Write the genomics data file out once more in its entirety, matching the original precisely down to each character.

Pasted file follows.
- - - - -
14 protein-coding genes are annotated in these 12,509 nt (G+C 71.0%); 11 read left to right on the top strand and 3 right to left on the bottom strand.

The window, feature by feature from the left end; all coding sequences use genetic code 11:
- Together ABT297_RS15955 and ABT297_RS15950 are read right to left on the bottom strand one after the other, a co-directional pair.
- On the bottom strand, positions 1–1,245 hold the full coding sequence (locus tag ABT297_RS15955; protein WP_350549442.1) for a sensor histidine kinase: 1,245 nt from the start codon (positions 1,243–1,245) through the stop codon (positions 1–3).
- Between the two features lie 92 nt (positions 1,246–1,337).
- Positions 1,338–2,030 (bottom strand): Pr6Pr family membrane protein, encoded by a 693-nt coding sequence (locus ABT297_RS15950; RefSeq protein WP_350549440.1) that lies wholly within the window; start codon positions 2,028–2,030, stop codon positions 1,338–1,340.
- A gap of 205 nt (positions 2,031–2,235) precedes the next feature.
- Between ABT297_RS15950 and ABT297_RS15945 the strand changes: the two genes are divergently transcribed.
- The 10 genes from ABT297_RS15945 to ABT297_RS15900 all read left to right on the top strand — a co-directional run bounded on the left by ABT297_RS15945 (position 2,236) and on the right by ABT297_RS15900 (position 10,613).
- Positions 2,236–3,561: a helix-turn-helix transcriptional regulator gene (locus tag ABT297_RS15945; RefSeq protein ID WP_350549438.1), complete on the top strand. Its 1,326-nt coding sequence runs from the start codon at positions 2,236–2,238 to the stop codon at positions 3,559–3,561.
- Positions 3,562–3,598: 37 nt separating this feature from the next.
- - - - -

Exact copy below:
14 protein-coding genes are annotated in these 12,509 nt (G+C 71.0%); 11 read left to right on the top strand and 3 right to left on the bottom strand.

The window, feature by feature from the left end; all coding sequences use genetic code 11:
- Together ABT297_RS15955 and ABT297_RS15950 are read right to left on the bottom strand one after the other, a co-directional pair.
- On the bottom strand, positions 1–1,245 hold the full coding sequence (locus tag ABT297_RS15955; protein WP_350549442.1) for a sensor histidine kinase: 1,245 nt from the start codon (positions 1,243–1,245) through the stop codon (positions 1–3).
- Between the two features lie 92 nt (positions 1,246–1,337).
- Positions 1,338–2,030 (bottom strand): Pr6Pr family membrane protein, encoded by a 693-nt coding sequence (locus ABT297_RS15950; RefSeq protein WP_350549440.1) that lies wholly within the window; start codon positions 2,028–2,030, stop codon positions 1,338–1,340.
- A gap of 205 nt (positions 2,031–2,235) precedes the next feature.
- Between ABT297_RS15950 and ABT297_RS15945 the strand changes: the two genes are divergently transcribed.
- The 10 genes from ABT297_RS15945 to ABT297_RS15900 all read left to right on the top strand — a co-directional run bounded on the left by ABT297_RS15945 (position 2,236) and on the right by ABT297_RS15900 (position 10,613).
- Positions 2,236–3,561: a helix-turn-helix transcriptional regulator gene (locus tag ABT297_RS15945; RefSeq protein ID WP_350549438.1), complete on the top strand. Its 1,326-nt coding sequence runs from the start codon at positions 2,236–2,238 to the stop codon at positions 3,559–3,561.
- Positions 3,562–3,598: 37 nt separating this feature from the next.